“In a horological movement, I find poetry meeting technology. The poetry of time elapsing, the change of seasons, astronomical movements, and technology which enables up to eight hundred mechanical pieces inside such a small volume, all working perfectly together, to reach the most accurate time calculation. Each one of these movements takes on a life of its own.”
Some of the artist’s works are available as photo books, published by Steidl Verlag
An ancient warrior is wounded after a battle and he is now in conflict whether to die or continue fighting. Three ghosts appear as symbols of his feelings and thoughts that clash within his heart and mind as he has to decide…
The story unfolds in ‘neo-realistic’ narrative – the warrior in his traditional costume and the ghost in a modern dress. Neo-realism is described by the artist as “a history theatre where current and contemporary societal conditions come to play”. So, the question is – how to continue our lives? What do we really want?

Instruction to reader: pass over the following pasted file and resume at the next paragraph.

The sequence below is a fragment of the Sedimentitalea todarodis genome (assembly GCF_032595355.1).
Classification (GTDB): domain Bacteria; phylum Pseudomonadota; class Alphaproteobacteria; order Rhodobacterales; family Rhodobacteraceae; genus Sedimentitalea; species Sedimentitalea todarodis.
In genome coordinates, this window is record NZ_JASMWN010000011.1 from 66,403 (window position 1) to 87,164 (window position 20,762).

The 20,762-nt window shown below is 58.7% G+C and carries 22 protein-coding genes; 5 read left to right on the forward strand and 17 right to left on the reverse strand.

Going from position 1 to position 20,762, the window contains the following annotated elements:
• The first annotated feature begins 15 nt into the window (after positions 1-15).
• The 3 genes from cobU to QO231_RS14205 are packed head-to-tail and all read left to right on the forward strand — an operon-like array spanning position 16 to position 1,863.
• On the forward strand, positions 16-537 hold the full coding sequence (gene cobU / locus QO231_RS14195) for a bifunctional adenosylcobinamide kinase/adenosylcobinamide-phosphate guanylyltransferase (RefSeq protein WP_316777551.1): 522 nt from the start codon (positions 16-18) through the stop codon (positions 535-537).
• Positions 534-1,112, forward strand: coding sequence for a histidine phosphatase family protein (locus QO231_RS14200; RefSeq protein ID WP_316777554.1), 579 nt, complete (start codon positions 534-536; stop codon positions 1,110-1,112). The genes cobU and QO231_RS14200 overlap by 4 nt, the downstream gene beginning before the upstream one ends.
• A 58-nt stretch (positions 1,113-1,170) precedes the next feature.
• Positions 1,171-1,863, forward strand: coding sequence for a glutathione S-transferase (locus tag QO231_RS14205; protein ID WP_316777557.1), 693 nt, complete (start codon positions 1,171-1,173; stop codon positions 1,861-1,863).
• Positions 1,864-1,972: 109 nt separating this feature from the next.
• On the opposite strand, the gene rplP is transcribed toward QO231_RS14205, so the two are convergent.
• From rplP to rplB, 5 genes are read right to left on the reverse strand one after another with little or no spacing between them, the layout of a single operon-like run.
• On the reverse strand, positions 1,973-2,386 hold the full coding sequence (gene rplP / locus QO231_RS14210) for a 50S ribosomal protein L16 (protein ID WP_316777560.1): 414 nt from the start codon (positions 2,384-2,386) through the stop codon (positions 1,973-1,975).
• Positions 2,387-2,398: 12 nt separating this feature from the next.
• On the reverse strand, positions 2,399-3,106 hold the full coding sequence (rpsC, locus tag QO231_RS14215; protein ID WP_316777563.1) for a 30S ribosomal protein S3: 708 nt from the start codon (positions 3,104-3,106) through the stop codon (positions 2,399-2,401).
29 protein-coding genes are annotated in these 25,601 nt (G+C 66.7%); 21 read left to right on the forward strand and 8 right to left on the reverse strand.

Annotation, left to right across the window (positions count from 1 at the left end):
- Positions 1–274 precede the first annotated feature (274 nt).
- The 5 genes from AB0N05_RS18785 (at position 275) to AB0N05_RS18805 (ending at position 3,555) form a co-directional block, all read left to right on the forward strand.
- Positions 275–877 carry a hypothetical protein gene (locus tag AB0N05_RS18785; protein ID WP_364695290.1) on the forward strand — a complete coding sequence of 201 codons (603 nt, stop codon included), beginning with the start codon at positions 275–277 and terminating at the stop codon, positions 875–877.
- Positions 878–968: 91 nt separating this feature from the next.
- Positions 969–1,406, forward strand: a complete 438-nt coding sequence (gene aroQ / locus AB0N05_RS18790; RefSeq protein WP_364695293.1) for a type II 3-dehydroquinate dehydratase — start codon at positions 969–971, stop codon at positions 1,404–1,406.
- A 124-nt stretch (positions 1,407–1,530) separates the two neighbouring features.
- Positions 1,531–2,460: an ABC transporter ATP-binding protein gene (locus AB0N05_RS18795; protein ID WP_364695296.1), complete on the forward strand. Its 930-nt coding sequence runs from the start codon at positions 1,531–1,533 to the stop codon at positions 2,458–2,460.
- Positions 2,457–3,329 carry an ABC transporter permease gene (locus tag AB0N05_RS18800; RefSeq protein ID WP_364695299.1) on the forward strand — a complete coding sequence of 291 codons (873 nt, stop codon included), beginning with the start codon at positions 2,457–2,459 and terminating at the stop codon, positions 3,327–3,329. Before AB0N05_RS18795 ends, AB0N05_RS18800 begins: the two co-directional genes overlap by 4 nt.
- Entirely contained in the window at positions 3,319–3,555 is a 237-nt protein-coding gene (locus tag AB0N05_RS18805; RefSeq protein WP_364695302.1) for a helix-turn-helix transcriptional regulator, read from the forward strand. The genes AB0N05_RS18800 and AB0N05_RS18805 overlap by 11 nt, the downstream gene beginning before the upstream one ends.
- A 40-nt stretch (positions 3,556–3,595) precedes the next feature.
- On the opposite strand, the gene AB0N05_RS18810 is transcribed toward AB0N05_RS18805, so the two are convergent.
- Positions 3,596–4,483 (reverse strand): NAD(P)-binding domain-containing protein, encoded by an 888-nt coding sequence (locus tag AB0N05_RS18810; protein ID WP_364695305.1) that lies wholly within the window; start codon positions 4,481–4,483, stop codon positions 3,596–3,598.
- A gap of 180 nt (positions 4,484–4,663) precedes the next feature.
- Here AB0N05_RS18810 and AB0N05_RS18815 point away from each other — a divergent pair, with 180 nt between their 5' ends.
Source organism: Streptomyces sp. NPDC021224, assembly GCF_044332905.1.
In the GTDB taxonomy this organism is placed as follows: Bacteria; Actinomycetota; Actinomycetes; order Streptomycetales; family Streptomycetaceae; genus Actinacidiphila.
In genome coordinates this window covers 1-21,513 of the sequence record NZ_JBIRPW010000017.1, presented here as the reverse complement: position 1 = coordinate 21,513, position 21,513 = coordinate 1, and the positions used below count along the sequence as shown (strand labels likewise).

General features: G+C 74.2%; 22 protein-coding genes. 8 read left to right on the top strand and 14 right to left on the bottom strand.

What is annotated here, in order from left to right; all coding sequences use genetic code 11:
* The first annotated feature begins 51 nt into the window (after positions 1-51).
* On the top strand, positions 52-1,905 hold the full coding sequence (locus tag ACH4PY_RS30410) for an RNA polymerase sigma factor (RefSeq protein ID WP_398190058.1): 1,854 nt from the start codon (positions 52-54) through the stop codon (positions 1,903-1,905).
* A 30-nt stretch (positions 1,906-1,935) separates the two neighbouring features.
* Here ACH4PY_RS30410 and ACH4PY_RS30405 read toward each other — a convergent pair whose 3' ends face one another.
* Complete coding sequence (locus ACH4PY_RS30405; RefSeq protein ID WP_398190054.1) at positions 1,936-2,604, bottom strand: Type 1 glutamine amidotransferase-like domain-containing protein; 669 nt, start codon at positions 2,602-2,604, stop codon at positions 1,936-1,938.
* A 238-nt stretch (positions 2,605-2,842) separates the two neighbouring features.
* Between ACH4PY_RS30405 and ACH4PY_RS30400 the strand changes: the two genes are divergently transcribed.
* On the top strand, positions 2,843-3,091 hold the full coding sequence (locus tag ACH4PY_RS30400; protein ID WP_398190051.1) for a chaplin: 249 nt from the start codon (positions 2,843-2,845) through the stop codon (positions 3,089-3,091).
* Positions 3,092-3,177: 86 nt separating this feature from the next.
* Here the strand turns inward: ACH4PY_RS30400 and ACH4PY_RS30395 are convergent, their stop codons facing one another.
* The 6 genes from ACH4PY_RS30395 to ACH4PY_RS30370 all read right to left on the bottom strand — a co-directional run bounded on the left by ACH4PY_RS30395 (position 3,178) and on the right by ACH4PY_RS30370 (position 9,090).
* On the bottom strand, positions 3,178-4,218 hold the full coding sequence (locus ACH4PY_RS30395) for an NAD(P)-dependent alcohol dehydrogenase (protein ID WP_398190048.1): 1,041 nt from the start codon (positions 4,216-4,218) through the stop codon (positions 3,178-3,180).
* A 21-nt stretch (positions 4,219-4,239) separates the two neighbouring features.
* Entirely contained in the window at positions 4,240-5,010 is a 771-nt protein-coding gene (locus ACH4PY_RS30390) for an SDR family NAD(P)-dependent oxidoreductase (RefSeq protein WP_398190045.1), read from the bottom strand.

Jos Jansen‘s series “Batterfields” – Do we still control technology or does it control us? The choreography created by our fingers on mobile devices becomes a visual metaphor of our continuous struggle with technology.
The series is published in a photo-book by The Eriskay Connection
Heterotopia is described by French philosopher Michel Foucault as a space neither utopia nor dystopia but rather, a space of duality and contradiction.
Mastering light and colour by placing mirrors and sheets of glass between the leaves, branches, flowers and bushes in front of her camera, photographer Karine Laval (French, who lives in New York) creates her layered manipulated reality and turns Long Island gardens into a vivid and exotic netherland.
‘In Woodlands Mat Hennek presents genuine portraits of trees, the results of numerous hikes through various forests in Europe and the USA… He removes spatial landmarks, alternately erasing the ground and horizon to unhinge any sense of direction. Light and shadow, pattern and structure build up to an impressionistic hymn—infinite, without a center, without beginning or end.’
Watch also this interview with the artist to learn more about the idea behind the project